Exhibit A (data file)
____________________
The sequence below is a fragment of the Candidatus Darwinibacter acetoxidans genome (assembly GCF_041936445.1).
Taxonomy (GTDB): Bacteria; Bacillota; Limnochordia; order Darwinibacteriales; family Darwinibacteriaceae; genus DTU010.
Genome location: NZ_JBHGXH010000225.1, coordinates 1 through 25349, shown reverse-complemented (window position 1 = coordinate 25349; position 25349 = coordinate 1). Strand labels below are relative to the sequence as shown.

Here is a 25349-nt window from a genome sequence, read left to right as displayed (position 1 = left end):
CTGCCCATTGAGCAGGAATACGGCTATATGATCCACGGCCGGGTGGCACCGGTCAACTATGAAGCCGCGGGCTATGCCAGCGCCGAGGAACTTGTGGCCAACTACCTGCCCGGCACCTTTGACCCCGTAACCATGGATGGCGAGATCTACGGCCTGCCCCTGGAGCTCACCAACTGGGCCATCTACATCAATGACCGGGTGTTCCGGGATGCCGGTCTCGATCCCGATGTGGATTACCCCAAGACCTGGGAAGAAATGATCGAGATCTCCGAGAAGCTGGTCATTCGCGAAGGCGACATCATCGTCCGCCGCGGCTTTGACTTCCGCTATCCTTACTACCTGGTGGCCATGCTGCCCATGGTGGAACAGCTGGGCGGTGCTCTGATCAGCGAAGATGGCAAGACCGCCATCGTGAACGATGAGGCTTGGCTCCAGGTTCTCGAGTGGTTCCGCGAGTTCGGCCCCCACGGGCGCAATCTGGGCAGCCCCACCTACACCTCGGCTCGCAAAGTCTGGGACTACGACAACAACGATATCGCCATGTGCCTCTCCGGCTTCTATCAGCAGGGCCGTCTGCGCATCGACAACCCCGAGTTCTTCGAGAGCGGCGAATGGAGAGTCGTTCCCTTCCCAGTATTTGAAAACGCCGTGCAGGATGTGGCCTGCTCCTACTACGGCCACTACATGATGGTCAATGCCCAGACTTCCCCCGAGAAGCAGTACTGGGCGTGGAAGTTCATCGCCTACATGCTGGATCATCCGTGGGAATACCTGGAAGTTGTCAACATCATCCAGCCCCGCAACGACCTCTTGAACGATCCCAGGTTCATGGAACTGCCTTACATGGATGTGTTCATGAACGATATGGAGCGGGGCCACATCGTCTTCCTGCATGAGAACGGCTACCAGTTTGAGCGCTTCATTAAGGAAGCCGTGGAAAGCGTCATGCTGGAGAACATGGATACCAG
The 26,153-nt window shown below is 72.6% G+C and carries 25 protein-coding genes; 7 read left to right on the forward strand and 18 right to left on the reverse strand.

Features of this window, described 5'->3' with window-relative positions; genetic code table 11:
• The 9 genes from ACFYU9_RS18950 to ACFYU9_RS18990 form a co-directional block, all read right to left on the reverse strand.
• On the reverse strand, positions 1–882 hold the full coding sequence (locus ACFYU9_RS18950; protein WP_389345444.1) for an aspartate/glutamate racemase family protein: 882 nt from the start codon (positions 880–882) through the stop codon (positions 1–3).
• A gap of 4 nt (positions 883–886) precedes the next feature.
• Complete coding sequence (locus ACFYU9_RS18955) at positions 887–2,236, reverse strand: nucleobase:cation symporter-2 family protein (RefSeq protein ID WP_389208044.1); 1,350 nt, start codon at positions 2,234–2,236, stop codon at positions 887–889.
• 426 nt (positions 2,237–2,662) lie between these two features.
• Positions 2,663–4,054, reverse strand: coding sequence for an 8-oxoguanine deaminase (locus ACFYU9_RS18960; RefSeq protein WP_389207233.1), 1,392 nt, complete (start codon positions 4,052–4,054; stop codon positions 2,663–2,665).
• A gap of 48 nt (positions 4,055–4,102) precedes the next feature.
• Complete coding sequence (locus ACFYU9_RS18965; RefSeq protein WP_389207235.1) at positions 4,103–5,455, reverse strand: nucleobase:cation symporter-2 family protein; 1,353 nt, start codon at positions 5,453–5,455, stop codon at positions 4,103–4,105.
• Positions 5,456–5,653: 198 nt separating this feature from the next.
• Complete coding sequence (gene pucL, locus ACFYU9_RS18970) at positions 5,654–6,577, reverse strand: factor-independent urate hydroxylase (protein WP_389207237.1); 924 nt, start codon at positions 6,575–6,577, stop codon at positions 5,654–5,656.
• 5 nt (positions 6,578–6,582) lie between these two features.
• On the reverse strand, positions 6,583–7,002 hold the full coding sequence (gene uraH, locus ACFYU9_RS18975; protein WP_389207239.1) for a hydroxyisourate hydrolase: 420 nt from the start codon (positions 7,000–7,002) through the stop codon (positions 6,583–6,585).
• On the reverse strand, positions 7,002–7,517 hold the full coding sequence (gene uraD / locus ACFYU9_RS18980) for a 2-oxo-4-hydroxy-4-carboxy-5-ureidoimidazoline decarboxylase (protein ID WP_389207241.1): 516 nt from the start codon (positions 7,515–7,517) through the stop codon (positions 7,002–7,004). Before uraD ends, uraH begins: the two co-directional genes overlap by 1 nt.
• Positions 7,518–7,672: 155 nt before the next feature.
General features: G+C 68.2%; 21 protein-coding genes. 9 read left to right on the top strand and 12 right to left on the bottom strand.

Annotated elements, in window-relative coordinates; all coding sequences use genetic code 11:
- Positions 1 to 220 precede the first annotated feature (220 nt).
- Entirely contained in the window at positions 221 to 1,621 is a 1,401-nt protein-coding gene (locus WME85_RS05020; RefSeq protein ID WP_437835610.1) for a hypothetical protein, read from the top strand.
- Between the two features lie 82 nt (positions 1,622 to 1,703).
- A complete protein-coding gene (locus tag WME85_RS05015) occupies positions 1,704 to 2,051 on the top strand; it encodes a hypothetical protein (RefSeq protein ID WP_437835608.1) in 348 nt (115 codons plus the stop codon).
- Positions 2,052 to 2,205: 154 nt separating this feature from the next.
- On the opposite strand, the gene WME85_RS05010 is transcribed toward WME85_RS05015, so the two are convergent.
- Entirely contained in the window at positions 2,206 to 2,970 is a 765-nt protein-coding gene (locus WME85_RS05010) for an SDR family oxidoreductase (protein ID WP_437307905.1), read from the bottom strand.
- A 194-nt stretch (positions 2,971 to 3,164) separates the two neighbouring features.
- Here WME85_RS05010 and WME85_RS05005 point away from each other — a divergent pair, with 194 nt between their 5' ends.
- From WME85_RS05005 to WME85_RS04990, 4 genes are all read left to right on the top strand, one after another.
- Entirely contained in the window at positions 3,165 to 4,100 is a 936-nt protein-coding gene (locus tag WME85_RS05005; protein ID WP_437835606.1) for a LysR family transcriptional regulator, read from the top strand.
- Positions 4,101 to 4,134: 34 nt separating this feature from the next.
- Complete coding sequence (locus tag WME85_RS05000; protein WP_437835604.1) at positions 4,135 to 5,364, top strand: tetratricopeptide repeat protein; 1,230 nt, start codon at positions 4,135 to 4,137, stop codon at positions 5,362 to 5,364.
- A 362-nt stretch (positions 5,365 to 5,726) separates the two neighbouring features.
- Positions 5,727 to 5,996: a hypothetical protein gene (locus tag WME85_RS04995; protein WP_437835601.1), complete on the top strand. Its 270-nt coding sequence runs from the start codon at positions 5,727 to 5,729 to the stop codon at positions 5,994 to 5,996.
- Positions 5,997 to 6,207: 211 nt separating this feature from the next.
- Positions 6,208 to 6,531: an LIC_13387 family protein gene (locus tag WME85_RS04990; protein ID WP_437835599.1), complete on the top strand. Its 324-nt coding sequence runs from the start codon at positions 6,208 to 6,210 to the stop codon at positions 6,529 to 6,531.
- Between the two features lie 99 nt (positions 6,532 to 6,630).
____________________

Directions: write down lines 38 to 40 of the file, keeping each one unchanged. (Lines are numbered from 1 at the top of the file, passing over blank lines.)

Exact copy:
- Positions 5,727 to 5,996: a hypothetical protein gene (locus tag WME85_RS04995; protein WP_437835601.1), complete on the top strand. Its 270-nt coding sequence runs from the start codon at positions 5,727 to 5,729 to the stop codon at positions 5,994 to 5,996.
- Positions 5,997 to 6,207: 211 nt separating this feature from the next.
- Positions 6,208 to 6,531: an LIC_13387 family protein gene (locus tag WME85_RS04990; protein ID WP_437835599.1), complete on the top strand. Its 324-nt coding sequence runs from the start codon at positions 6,208 to 6,210 to the stop codon at positions 6,529 to 6,531.